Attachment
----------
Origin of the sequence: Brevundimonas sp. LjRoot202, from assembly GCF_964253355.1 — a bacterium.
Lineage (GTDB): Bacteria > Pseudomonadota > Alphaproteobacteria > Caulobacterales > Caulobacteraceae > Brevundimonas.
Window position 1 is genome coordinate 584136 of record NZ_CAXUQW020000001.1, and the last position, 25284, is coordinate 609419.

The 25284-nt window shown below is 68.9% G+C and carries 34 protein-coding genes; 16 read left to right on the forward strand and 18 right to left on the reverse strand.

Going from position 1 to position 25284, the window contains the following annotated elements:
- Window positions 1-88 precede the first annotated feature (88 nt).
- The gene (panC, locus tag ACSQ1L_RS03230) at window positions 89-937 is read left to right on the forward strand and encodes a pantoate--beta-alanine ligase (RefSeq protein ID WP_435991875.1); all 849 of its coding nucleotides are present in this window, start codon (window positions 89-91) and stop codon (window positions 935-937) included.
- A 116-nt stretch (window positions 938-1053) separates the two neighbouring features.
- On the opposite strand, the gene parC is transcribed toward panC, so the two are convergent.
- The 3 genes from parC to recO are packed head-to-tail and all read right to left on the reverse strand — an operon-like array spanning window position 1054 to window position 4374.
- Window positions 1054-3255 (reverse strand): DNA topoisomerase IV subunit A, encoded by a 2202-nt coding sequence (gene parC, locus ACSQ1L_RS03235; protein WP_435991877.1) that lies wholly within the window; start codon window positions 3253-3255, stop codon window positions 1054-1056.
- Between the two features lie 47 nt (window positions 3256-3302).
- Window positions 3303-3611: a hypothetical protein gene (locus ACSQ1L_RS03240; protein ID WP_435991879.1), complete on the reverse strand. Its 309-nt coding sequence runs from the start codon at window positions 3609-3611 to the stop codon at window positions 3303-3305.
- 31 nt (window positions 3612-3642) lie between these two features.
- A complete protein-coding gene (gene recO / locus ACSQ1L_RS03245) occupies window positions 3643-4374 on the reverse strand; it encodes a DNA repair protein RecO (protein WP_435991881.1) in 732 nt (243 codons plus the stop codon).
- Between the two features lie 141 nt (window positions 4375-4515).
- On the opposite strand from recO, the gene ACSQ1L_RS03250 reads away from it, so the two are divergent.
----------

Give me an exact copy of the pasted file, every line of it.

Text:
Origin of the sequence: Brevundimonas sp. LjRoot202, from assembly GCF_964253355.1 — a bacterium.
Lineage (GTDB): Bacteria > Pseudomonadota > Alphaproteobacteria > Caulobacterales > Caulobacteraceae > Brevundimonas.
Window position 1 is genome coordinate 584136 of record NZ_CAXUQW020000001.1, and the last position, 25284, is coordinate 609419.

The 25284-nt window shown below is 68.9% G+C and carries 34 protein-coding genes; 16 read left to right on the forward strand and 18 right to left on the reverse strand.

Going from position 1 to position 25284, the window contains the following annotated elements:
- Window positions 1-88 precede the first annotated feature (88 nt).
- The gene (panC, locus tag ACSQ1L_RS03230) at window positions 89-937 is read left to right on the forward strand and encodes a pantoate--beta-alanine ligase (RefSeq protein ID WP_435991875.1); all 849 of its coding nucleotides are present in this window, start codon (window positions 89-91) and stop codon (window positions 935-937) included.
- A 116-nt stretch (window positions 938-1053) separates the two neighbouring features.
- On the opposite strand, the gene parC is transcribed toward panC, so the two are convergent.
- The 3 genes from parC to recO are packed head-to-tail and all read right to left on the reverse strand — an operon-like array spanning window position 1054 to window position 4374.
- Window positions 1054-3255 (reverse strand): DNA topoisomerase IV subunit A, encoded by a 2202-nt coding sequence (gene parC, locus ACSQ1L_RS03235; protein WP_435991877.1) that lies wholly within the window; start codon window positions 3253-3255, stop codon window positions 1054-1056.
- Between the two features lie 47 nt (window positions 3256-3302).
- Window positions 3303-3611: a hypothetical protein gene (locus ACSQ1L_RS03240; protein ID WP_435991879.1), complete on the reverse strand. Its 309-nt coding sequence runs from the start codon at window positions 3609-3611 to the stop codon at window positions 3303-3305.
- 31 nt (window positions 3612-3642) lie between these two features.
- A complete protein-coding gene (gene recO / locus ACSQ1L_RS03245) occupies window positions 3643-4374 on the reverse strand; it encodes a DNA repair protein RecO (protein WP_435991881.1) in 732 nt (243 codons plus the stop codon).
- Between the two features lie 141 nt (window positions 4375-4515).
- On the opposite strand from recO, the gene ACSQ1L_RS03250 reads away from it, so the two are divergent.